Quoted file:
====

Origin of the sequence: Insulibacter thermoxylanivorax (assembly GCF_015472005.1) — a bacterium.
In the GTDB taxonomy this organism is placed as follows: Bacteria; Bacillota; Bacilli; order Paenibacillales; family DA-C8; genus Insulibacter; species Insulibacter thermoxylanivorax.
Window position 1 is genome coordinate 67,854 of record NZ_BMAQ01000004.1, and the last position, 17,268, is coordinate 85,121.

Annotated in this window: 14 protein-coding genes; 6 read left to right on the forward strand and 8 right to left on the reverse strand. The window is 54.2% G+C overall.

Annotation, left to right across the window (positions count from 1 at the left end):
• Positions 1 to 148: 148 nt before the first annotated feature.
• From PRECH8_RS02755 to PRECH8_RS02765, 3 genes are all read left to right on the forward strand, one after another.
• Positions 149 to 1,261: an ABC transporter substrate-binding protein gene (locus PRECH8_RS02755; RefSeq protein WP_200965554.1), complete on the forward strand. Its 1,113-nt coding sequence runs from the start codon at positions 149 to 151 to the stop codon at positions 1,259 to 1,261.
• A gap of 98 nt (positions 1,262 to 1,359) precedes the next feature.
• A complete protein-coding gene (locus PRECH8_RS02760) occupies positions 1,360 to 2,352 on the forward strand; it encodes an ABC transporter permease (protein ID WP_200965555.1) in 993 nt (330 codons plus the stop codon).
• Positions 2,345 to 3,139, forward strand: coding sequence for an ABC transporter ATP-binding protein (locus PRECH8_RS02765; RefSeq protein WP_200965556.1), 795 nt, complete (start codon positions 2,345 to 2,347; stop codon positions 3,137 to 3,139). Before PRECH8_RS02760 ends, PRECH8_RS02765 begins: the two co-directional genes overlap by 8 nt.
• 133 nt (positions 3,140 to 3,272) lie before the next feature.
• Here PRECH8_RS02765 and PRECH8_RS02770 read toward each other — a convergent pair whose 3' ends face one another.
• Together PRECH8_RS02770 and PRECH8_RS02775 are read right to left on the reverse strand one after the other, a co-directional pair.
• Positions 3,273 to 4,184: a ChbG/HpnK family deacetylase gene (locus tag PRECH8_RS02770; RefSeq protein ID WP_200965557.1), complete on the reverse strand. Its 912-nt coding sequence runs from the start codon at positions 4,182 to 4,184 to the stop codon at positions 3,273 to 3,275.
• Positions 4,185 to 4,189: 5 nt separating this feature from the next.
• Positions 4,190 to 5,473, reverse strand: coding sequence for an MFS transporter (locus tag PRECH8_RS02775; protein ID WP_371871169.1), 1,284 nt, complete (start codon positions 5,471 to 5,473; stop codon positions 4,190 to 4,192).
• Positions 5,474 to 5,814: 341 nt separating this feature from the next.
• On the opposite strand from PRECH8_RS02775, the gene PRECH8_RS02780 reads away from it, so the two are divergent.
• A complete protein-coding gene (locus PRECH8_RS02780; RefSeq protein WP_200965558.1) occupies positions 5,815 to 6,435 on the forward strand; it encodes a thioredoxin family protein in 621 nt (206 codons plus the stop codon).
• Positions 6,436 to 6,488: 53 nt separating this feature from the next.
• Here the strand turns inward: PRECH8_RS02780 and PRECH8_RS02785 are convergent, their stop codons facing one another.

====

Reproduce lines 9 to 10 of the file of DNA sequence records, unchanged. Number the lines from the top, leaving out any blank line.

• A gap of 98 nt (positions 1,262 to 1,359) precedes the next feature.
• A complete protein-coding gene (locus PRECH8_RS02760) occupies positions 1,360 to 2,352 on the forward strand; it encodes an ABC transporter permease (protein ID WP_200965555.1) in 993 nt (330 codons plus the stop codon).